For most of the early 19th century, the family of Levi Chapin of Walpole, New Hampshire and wood, in all its various manifestations, were largely inseparable.

In the earliest days, it began with the trees themselves on Levi’s 800-acre farm.  The trees were harvested, hauled and trimmed by the Chapins, sawn in the Chapin's sawmill, turned into lumber and then sent down the river to Springfield, Massachusetts to be re-formed into the rapidly growing community’s houses, stores, offices, and furniture.

If you had an ancestor living in 19th century Springfield, her kitchen table or cellar door may have been made with wood from Levi Chapin’s farm. The planks that floored her bedroom may have been smoothed by one of Levi’s sons. Her parlor fireplace mantel may have started as a thousand pound piece of a hundred-year-old tree hauled off a hill by a Chapin horse.

Levi’s five sons grew up surrounded by the work wood makes, in all its manifestations.  There were trees to be cut.  Bark to be removed. Sawdust to be swept up.  Firewood to be sawn and split.  Logs to be transformed into boards by those unforgiving mill saw blades.

Their lives were circumscribed by the sound and smell of wood:  trees falling, axes and saws pounding and ripping, fires of waste wood crackling, and the dull thud of a never-ending supply of boards being stacked in higher and higher piles for shipment elsewhere.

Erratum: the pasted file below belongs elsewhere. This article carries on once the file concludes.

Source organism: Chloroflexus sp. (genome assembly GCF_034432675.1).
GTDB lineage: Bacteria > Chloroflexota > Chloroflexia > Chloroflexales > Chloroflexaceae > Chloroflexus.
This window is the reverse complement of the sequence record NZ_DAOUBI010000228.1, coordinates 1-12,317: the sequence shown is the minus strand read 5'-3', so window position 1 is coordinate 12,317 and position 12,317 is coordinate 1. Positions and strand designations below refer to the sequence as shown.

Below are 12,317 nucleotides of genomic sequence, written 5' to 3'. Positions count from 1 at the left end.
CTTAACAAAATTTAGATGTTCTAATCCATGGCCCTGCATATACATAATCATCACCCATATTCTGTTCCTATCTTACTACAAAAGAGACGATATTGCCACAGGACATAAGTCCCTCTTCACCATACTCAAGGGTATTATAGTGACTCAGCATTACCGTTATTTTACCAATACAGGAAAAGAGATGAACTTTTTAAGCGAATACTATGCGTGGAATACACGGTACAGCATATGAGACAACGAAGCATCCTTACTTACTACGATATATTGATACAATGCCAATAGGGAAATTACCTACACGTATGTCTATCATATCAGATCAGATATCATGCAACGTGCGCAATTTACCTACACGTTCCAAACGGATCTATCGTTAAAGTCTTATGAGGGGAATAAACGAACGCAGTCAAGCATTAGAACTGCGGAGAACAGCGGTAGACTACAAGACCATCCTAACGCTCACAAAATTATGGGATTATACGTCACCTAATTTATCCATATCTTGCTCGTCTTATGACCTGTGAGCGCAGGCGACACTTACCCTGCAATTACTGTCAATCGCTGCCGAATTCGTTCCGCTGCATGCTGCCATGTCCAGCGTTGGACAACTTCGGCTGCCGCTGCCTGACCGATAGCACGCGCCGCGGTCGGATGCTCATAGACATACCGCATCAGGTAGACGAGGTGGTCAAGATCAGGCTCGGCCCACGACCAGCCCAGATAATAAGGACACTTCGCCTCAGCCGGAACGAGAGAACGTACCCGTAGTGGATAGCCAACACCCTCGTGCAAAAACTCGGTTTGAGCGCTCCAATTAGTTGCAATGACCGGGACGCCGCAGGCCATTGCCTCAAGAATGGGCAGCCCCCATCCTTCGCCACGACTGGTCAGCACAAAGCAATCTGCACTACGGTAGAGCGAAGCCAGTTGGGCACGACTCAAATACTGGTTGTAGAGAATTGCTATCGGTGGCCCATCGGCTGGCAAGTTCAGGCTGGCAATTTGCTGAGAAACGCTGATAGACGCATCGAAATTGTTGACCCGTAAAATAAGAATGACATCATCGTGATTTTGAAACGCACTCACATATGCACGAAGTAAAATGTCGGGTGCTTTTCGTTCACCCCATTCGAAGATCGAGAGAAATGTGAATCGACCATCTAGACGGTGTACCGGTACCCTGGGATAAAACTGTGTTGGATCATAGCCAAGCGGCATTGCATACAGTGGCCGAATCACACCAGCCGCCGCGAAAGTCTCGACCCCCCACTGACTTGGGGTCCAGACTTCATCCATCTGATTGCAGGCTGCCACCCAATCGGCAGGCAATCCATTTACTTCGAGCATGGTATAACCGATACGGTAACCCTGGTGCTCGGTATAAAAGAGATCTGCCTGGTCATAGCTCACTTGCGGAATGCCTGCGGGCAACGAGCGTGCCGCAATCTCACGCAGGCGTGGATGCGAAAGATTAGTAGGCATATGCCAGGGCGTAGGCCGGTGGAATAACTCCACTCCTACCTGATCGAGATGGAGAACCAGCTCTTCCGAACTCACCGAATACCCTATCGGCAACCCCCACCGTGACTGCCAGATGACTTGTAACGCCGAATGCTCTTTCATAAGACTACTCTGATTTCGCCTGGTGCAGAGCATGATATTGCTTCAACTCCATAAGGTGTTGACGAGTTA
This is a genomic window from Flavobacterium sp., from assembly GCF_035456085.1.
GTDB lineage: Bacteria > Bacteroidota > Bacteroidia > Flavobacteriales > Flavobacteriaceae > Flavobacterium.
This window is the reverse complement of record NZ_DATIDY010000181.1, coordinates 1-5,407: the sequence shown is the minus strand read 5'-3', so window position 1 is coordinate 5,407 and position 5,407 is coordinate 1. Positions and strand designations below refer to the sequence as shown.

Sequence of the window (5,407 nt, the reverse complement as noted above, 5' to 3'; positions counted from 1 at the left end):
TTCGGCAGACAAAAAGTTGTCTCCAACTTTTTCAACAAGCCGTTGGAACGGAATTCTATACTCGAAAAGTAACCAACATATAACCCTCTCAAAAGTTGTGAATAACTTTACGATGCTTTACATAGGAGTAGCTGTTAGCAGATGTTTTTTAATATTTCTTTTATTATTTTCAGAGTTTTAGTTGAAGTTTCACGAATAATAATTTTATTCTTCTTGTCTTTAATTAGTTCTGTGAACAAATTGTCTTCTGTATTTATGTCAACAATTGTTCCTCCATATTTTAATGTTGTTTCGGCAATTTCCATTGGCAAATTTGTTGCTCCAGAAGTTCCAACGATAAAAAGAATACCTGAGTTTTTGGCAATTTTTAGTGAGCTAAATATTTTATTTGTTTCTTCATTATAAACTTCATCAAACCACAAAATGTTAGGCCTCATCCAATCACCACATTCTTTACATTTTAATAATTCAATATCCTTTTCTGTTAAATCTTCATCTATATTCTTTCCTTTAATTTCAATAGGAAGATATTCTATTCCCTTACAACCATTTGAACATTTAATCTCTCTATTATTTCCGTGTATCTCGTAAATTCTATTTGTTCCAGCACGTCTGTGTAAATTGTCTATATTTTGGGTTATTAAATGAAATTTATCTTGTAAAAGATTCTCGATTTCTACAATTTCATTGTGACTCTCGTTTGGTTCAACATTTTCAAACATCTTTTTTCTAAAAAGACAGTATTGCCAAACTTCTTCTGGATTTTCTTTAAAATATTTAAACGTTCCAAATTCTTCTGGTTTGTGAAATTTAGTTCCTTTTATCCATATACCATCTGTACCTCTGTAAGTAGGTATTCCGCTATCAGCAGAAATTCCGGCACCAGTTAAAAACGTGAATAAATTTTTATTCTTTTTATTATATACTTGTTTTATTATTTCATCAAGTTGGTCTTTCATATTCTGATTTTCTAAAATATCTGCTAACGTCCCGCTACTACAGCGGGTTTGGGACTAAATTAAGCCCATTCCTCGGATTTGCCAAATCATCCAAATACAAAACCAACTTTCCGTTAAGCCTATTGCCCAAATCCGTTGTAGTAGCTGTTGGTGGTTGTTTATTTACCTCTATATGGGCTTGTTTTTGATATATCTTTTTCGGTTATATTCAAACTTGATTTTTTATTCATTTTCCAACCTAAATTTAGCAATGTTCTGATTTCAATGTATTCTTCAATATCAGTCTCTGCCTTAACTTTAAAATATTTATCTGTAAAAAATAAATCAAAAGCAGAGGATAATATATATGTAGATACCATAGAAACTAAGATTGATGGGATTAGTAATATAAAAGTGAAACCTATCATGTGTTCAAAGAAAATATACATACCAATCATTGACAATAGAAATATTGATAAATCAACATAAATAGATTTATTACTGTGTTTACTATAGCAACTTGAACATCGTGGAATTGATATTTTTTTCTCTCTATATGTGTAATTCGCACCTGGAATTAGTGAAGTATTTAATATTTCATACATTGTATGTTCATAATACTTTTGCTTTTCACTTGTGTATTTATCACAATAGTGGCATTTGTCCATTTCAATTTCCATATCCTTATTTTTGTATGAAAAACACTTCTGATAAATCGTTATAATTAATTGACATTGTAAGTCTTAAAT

With sawdust in their lungs and tree sap in their blood, the Chapin boys were almost made of wood, and wood was made for these Chapins.

It’s no surprise that three of Levi’s sons chose careers that were dependent upon wood.  Eldest son Nathaniel (1792 – 1876) joined his brothers Hermon (1799 – 1866) and Philip (1805 -1887) in a place called Pine Meadow (part of the town of New Hartford), Connecticut in a moulding-plane making venture for a few years.  In time, both Nathaniel (the grandkids’ ancestor) and Philip moved away to run their own factories, leaving Hermon to become the Connecticut “King of Moulding Planes and Ruler of Rules.”

Moulding planes tend not to be on most genealogists’ radar.  Say “wood planes”, and the average genealogist thinks of something that you buy at a hardware store to take the rough parts or high parts off a piece of wood.

But moulding planes are something entirely different; in fact, in order to understand moulding planes, you need to learn a new vocabulary, with words like “astragal”, “ogee”, and “cavetta”.  These are words that describe the shapes – the moulding profiles - that are made by hand tools known as moulding planes. 

So, what exactly are “moulding profiles”, you might ask?  After all, in all your years of doing family history, nobody has ever asked you to know what an “ogee moulding” is.